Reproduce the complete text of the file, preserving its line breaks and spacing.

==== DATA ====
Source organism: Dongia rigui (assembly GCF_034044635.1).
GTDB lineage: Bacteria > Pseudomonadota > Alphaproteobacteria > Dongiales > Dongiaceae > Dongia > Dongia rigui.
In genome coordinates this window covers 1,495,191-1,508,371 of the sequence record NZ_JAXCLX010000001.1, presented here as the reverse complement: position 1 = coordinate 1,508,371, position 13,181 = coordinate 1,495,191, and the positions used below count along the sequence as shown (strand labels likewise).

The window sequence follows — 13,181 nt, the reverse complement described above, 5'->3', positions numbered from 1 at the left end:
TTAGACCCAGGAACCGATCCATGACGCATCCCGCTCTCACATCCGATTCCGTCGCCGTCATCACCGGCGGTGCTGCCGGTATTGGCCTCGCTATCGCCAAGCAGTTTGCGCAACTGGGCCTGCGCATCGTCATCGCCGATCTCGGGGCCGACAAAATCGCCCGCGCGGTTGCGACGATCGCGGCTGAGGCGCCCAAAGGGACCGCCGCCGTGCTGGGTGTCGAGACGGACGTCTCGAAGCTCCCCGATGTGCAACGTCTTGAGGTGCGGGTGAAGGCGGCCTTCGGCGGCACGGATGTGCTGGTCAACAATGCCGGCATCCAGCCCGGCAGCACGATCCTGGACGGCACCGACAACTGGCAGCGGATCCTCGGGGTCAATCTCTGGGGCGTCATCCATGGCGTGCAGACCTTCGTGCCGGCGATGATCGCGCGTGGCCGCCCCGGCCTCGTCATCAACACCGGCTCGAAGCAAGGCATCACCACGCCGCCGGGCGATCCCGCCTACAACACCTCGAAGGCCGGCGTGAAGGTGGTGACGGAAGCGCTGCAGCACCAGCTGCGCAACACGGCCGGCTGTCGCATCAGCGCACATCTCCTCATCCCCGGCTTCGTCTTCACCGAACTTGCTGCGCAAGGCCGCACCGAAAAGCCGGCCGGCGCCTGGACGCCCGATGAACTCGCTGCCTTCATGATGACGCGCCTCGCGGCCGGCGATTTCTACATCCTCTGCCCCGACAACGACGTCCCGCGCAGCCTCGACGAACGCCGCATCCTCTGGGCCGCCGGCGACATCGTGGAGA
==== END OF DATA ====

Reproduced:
Source organism: Dongia rigui (assembly GCF_034044635.1).
GTDB lineage: Bacteria > Pseudomonadota > Alphaproteobacteria > Dongiales > Dongiaceae > Dongia > Dongia rigui.
In genome coordinates this window covers 1,495,191-1,508,371 of the sequence record NZ_JAXCLX010000001.1, presented here as the reverse complement: position 1 = coordinate 1,508,371, position 13,181 = coordinate 1,495,191, and the positions used below count along the sequence as shown (strand labels likewise).

The window sequence follows — 13,181 nt, the reverse complement described above, 5'->3', positions numbered from 1 at the left end:
TTAGACCCAGGAACCGATCCATGACGCATCCCGCTCTCACATCCGATTCCGTCGCCGTCATCACCGGCGGTGCTGCCGGTATTGGCCTCGCTATCGCCAAGCAGTTTGCGCAACTGGGCCTGCGCATCGTCATCGCCGATCTCGGGGCCGACAAAATCGCCCGCGCGGTTGCGACGATCGCGGCTGAGGCGCCCAAAGGGACCGCCGCCGTGCTGGGTGTCGAGACGGACGTCTCGAAGCTCCCCGATGTGCAACGTCTTGAGGTGCGGGTGAAGGCGGCCTTCGGCGGCACGGATGTGCTGGTCAACAATGCCGGCATCCAGCCCGGCAGCACGATCCTGGACGGCACCGACAACTGGCAGCGGATCCTCGGGGTCAATCTCTGGGGCGTCATCCATGGCGTGCAGACCTTCGTGCCGGCGATGATCGCGCGTGGCCGCCCCGGCCTCGTCATCAACACCGGCTCGAAGCAAGGCATCACCACGCCGCCGGGCGATCCCGCCTACAACACCTCGAAGGCCGGCGTGAAGGTGGTGACGGAAGCGCTGCAGCACCAGCTGCGCAACACGGCCGGCTGTCGCATCAGCGCACATCTCCTCATCCCCGGCTTCGTCTTCACCGAACTTGCTGCGCAAGGCCGCACCGAAAAGCCGGCCGGCGCCTGGACGCCCGATGAACTCGCTGCCTTCATGATGACGCGCCTCGCGGCCGGCGATTTCTACATCCTCTGCCCCGACAACGACGTCCCGCGCAGCCTCGACGAACGCCGCATCCTCTGGGCCGCCGGCGACATCGTGGAGA